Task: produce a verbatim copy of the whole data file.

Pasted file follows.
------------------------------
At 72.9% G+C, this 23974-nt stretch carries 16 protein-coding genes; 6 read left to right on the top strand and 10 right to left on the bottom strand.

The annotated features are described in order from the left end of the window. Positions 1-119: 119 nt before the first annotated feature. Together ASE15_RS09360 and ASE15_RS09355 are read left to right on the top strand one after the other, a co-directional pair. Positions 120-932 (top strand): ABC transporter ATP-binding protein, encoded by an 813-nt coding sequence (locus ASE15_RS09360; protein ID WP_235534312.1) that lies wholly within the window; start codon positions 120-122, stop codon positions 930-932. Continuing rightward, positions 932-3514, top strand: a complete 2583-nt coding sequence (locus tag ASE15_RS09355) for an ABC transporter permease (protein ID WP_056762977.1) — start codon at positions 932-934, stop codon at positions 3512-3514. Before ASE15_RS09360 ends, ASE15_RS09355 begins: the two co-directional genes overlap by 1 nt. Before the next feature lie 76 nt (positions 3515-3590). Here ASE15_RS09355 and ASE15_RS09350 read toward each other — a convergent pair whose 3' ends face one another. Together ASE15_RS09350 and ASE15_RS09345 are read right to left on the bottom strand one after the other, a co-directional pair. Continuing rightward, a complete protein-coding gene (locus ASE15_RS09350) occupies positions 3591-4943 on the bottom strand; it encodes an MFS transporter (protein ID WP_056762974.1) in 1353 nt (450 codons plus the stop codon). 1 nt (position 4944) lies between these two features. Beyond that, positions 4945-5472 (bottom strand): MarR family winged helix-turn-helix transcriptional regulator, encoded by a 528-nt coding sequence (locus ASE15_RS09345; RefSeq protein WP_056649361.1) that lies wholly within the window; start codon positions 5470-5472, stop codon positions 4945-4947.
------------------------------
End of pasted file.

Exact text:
At 72.9% G+C, this 23974-nt stretch carries 16 protein-coding genes; 6 read left to right on the top strand and 10 right to left on the bottom strand.

The annotated features are described in order from the left end of the window. Positions 1-119: 119 nt before the first annotated feature. Together ASE15_RS09360 and ASE15_RS09355 are read left to right on the top strand one after the other, a co-directional pair. Positions 120-932 (top strand): ABC transporter ATP-binding protein, encoded by an 813-nt coding sequence (locus ASE15_RS09360; protein ID WP_235534312.1) that lies wholly within the window; start codon positions 120-122, stop codon positions 930-932. Continuing rightward, positions 932-3514, top strand: a complete 2583-nt coding sequence (locus tag ASE15_RS09355) for an ABC transporter permease (protein ID WP_056762977.1) — start codon at positions 932-934, stop codon at positions 3512-3514. Before ASE15_RS09360 ends, ASE15_RS09355 begins: the two co-directional genes overlap by 1 nt. Before the next feature lie 76 nt (positions 3515-3590). Here ASE15_RS09355 and ASE15_RS09350 read toward each other — a convergent pair whose 3' ends face one another. Together ASE15_RS09350 and ASE15_RS09345 are read right to left on the bottom strand one after the other, a co-directional pair. Continuing rightward, a complete protein-coding gene (locus ASE15_RS09350) occupies positions 3591-4943 on the bottom strand; it encodes an MFS transporter (protein ID WP_056762974.1) in 1353 nt (450 codons plus the stop codon). 1 nt (position 4944) lies between these two features. Beyond that, positions 4945-5472 (bottom strand): MarR family winged helix-turn-helix transcriptional regulator, encoded by a 528-nt coding sequence (locus ASE15_RS09345; RefSeq protein WP_056649361.1) that lies wholly within the window; start codon positions 5470-5472, stop codon positions 4945-4947.